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By Dr. Robert Stackpole, STD (Mar 31, 2010)
A reader of this column named Aurora sent me a question that has been sent to me, in related forms, by at least a half dozen people over the past few months:

When praying the Divine Mercy Chaplet after Mass publicly some leaders pray "We offer you the Body and Blood" in place of "I offer You ..." Their reasoning is that that "we" is the correct pronoun because many are praying. Please help us pray the Chaplet correctly.



Another person sent me a copy of a parish bulletin in which the words "You died, Lord Jesus" replaced the phrase "You expired. Lord Jesus," and "immeasurable Divine Mercy" replaced "unfathomable Divine Mercy." Then there was a major addition to the prayer repeated on each of the beads of the decade: "For the sake of His Sorrowful Passion, and the Sorrows of the Immaculate Heart of Mary, have mercy on us, and on the whole world."

Now, I have no doubt that the people who made these changes to the chaplet in their local area had good intentions, and none of these changes are technically in violation of the Catholic Faith. But just because it is not a sin against the virtue of faith to do this kind of "chopping and changing" of the chaplet does not mean it is not a sin against the virtues of prudence and humility.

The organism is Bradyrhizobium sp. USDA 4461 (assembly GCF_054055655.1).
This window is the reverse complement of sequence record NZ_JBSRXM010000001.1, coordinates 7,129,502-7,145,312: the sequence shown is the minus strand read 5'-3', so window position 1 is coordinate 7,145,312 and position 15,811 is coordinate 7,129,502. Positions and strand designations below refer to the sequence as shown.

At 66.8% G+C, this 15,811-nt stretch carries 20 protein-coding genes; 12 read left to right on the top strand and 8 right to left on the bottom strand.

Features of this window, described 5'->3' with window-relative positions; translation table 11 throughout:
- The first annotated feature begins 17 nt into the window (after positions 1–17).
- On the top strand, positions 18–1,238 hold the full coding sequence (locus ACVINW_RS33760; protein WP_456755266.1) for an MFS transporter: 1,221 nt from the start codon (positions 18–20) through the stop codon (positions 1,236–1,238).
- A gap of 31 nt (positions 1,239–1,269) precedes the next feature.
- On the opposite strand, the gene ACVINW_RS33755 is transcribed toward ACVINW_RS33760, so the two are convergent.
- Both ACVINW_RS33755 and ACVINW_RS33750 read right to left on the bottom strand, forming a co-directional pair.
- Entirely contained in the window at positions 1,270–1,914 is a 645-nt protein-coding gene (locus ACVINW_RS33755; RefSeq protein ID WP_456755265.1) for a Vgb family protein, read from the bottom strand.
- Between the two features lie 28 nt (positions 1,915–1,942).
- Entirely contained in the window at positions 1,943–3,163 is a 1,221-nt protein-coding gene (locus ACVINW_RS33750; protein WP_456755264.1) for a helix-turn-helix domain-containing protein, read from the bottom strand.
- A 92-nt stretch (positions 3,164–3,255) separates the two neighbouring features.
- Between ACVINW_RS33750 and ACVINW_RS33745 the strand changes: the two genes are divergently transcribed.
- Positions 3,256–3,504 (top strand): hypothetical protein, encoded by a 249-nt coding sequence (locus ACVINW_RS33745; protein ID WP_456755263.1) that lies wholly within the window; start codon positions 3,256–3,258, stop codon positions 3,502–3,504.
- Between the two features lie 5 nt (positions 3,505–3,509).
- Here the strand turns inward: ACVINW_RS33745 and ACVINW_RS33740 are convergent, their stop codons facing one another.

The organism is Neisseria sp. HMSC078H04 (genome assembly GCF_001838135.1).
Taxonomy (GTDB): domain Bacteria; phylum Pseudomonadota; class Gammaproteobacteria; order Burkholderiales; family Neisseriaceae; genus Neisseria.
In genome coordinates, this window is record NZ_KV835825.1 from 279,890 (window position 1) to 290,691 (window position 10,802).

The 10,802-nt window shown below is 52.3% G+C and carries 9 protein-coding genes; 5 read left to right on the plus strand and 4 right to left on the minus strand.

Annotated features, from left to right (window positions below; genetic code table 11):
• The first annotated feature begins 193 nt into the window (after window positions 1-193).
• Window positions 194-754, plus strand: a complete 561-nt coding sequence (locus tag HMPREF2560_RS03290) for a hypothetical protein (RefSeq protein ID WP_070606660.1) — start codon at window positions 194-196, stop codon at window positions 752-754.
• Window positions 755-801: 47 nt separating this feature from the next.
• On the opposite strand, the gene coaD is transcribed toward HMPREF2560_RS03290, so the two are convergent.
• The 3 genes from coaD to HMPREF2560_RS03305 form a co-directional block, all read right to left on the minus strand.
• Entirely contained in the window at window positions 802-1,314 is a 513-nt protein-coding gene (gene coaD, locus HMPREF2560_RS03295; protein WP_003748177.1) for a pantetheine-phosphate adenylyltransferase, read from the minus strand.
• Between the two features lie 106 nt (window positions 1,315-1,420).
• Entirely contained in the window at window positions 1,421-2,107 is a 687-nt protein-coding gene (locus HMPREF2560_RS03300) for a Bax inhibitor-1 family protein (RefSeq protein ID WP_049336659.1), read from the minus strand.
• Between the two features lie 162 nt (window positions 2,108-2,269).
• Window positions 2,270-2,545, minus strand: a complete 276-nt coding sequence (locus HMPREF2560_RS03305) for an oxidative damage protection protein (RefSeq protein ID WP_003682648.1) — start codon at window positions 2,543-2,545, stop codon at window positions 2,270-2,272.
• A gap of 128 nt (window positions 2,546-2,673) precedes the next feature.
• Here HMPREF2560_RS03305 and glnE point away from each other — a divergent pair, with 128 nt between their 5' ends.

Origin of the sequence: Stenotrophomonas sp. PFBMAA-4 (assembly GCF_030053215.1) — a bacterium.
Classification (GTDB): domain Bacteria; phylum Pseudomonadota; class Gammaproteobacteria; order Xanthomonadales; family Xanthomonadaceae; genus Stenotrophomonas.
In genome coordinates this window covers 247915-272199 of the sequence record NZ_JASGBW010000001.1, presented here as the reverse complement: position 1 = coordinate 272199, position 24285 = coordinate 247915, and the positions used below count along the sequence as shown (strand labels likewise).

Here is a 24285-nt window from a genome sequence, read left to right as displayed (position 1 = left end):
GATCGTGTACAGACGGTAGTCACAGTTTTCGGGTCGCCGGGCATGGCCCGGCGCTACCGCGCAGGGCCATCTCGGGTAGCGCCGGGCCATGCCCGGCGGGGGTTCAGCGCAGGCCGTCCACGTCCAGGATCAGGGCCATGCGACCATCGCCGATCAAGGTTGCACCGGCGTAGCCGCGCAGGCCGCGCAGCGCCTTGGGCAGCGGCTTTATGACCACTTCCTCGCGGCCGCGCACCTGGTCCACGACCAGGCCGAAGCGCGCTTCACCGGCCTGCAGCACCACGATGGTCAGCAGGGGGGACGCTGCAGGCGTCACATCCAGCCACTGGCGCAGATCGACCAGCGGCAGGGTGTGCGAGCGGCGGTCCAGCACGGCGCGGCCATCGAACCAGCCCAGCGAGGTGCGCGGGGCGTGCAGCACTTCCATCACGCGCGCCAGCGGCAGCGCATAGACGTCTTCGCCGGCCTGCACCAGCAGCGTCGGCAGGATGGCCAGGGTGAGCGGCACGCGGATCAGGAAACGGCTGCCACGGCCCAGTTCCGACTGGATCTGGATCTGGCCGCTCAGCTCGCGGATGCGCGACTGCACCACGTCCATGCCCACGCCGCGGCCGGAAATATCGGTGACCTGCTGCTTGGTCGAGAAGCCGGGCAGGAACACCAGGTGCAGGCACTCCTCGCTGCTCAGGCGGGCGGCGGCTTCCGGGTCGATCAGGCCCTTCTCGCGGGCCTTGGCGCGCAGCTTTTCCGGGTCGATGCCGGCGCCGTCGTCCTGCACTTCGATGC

The chaplet was dictated by the Lord Himself to St. Faustina, word for word, as recorded in the authorized edition of her Diary, entry 476. Making such changes to the wording of the chaplet assumes that we know better than our Lord how the chaplet should be said and what should be emphasized in it.

For example, "I offer You" emphasizes the dimension of personal commitment to what is being recited — perhaps our Lord wanted to emphasize that dimension of our relationship with Him in this particular prayer. Who are we to tell Him He can't!

"Unfathomable" is a stronger word than "immeasurable." It emphasizes the element of deep mystery in the "ocean" of Divine Mercy. Moreover, perhaps our Lord did not ask us to pray "for the sake of the Sorrows of the Immaculate Heart of Mary" in this prayer just because by "offering" Christ's Body and Blood to the Father we are actually doing what Mary did at the foot of the Cross. We are not focusing our gaze upon her sorrows in this prayer because we are sharing them, and with her offering Her Son to the Father, with our gaze directed at Him.